In the Federal Register of May 20, 2015 (80 FR 28925) (FRL-9927-39), EPA issued a document pursuant to FFDCA section 408(d)(3), 21 U.S.C. 346a(d)(3), announcing the filing of a pesticide petition (PP 5E8349) by IR-4, 500 College Road East, Suite 201W, Princeton, NJ 08540. The petition requested that 40 CFR part 180 be amended by establishing tolerances for residues of the fungicide fluazinam (3-chloro-N-[3-chloro-2,6-dinitro-4-(trifluoromethyl)phenyl]-5-(trifluoromethyl)-2-pyridinamine), including its metabolites and degradates in or on mayhaw at 2.0 parts per million (ppm); cabbage at 3.0 ppm; the squash/cucumber subgroup 9B at 0.05 ppm; and vegetable, tuberous and corm, subgroup 1C at 0.02 ppm. The petition also requested to amend the tolerances in 40 CFR 180.574 in or on the vegetable, Brassica leafy, group 5 at 0.01 by changing it to read “vegetable, Brassica leafy, group 5, except cabbage” at 0.01 ppm and by removing the existing tolerance on potato at 0.02 ppm upon approval of the requested tolerance on the tuberous and corm subgroup 1C. That document referenced a summary of the petition prepared by ISK Biosciences, the registrant, which is available in the docket, http://www.regulations.gov. There were no comments received in response to the notice of filing.

EPA is combining the existing tolerance for the melon subgroup 9A tolerance with the proposed squash/cucumber subgroup 9B tolerance and establishing a tolerance for the entire cucurbit vegetable crop group 9, rather than just subgroup 9B. The reason for these changes is explained in Unit IV.C.

III. Aggregate Risk Assessment and Determination of Safety

Section 408(b)(2)(A)(i) of FFDCA allows EPA to establish a tolerance (the legal limit for a pesticide chemical residue in or on a food) only if EPA determines that the tolerance is “safe.” Section 408(b)(2)(A)(ii) of FFDCA defines “safe” to mean that “there is a reasonable certainty that no harm will result from aggregate exposure to the pesticide chemical residue, including all anticipated dietary exposures and all other exposures for which there is reliable information.” This includes exposure through drinking water and in residential settings, but does not include occupational exposure. Section 408(b)(2)(C) of FFDCA requires EPA to give special consideration to exposure of infants and children to the pesticide chemical residue in establishing a tolerance and to “ensure that there is a reasonable certainty that no harm will result to infants and children from aggregate exposure to the pesticide chemical residue. . . .”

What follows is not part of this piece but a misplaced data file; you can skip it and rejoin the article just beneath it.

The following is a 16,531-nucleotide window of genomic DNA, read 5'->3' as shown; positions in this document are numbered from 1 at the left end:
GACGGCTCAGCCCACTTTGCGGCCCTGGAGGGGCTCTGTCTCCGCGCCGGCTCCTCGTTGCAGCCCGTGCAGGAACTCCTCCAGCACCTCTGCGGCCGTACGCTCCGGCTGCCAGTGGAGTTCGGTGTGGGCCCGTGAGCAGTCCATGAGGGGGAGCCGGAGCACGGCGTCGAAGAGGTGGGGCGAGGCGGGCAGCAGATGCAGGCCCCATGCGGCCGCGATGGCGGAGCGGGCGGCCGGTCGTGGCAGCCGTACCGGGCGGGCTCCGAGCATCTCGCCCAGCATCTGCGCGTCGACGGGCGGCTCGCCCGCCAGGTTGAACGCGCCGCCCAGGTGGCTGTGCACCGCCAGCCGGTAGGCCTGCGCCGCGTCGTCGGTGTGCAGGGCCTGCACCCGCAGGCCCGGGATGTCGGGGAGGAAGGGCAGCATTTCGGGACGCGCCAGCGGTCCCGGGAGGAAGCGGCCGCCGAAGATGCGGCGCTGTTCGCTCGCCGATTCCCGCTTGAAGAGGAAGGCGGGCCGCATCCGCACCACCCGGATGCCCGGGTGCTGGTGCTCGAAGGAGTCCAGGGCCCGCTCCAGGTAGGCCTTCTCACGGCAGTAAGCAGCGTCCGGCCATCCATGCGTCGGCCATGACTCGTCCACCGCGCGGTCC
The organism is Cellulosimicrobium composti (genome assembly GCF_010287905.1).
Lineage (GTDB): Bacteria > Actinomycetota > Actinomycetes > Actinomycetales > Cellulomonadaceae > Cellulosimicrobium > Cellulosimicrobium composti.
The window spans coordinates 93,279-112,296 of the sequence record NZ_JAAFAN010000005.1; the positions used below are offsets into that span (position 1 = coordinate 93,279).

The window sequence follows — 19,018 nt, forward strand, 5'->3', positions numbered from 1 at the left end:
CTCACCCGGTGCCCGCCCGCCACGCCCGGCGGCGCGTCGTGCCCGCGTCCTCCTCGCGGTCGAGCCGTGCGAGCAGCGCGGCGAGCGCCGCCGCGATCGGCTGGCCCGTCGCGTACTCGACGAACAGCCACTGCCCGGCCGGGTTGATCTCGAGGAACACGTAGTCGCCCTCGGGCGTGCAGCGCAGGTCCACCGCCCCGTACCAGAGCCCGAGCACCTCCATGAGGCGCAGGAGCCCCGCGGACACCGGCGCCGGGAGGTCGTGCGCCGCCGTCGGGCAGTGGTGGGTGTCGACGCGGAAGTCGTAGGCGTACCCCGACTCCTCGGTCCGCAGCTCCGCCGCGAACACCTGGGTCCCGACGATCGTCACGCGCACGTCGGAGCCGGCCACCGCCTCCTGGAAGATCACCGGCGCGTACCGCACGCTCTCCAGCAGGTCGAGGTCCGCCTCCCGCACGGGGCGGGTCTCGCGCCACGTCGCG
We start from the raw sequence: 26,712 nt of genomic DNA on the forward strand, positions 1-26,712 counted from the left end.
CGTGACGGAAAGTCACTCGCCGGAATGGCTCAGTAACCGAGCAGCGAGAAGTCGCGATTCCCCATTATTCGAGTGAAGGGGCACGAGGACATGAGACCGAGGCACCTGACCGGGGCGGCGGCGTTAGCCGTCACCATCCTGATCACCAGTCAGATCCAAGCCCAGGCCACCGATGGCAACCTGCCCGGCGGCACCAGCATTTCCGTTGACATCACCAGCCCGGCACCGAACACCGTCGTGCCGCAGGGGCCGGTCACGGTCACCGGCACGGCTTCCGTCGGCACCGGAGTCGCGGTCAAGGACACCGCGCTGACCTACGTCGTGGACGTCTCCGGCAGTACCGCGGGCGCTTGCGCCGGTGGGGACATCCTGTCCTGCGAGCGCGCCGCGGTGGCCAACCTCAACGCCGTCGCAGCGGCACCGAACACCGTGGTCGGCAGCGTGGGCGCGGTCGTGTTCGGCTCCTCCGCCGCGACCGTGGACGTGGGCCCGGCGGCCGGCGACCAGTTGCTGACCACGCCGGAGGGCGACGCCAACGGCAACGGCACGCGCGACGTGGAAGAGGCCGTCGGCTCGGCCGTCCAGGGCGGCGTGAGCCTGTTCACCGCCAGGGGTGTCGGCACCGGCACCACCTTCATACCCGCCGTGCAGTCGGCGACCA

Consistent with FFDCA section 408(b)(2)(D), and the factors specified in FFDCA section 408(b)(2)(D), EPA has reviewed the available scientific data and other relevant information in support of this action. EPA has Start Printed Page 20547sufficient data to assess the hazards of and to make a determination on aggregate exposure for fluazinam including exposure resulting from the tolerances established by this action. EPA's assessment of exposures and risks associated with fluazinam follows.

A. Toxicological Profile

EPA has evaluated the available toxicity data and considered its validity, completeness, and reliability as well as the relationship of the results of the studies to human risk. EPA has also considered available information concerning the variability of the sensitivities of major identifiable subgroups of consumers, including infants and children.

The liver is a primary target organ for fluazinam and numerous liver effects were observed in rats, mice, and dogs after oral and dermal exposure. After inhalation exposure, portal of entry effects (increased lung/bronchial weights, alveolar macrophages and peribronchiolar proliferation) were seen.

Clinical signs were observed in an acute oral neurotoxicity study in rats; decreases in motor activity and soft stools were seen on the day of dosing at the limit dose. These effects were attributed to systemic toxicity and were not considered to be evidence of frank neurotoxicity. In two subchronic neurotoxicity studies (evaluated together) in rats, no evidence of neurotoxicity was observed. A neurotoxic lesion was observed initially in long-term studies in mice and dogs; however, the lesion is reversible and was later attributed to the presence of an impurity (Impurity-5) in the technical material. A NOAEL for the impurity was determined (based on the maximum concentration of Impurity-5 in technical grade fluazinam), equivalent to a NOAEL for central nervous system (CNS) effects of 20 mg/kg/day for technical grade fluazinam. The current acute and chronic reference doses selected for risk assessment are lower than the determined NOAEL and thus, protective of any possible neurotoxic effects resulting from exposure to Impurity-5.

In an immunotoxicity study in mice, significant suppressions of anti-SRBC AFC assay response were demonstrated at the highest dose tested indicating potential immunotoxicity. However, clear NOAELs and LOAELs were identified for the effects seen in the study and the points of departure (PODs) and endpoints selected for risk assessment are protective of immunotoxic effects.

There was no evidence of increased quantitative or qualitative susceptibility in the rabbit developmental or rat reproduction studies. However, quantitative susceptibility was seen in rat developmental and developmental neurotoxicity (DNT) studies where fetal/offspring effects were observed in the absence of maternal toxicity. The concern is low for the increased susceptibility noted in the studies since clear NOAELs are established, and the most sensitive endpoints/PODs are used for risk assessment and are protective of the observed susceptibility. Therefore, the Food Quality Protection Act (FQPA) safety factor (SF) has been reduced to 1x.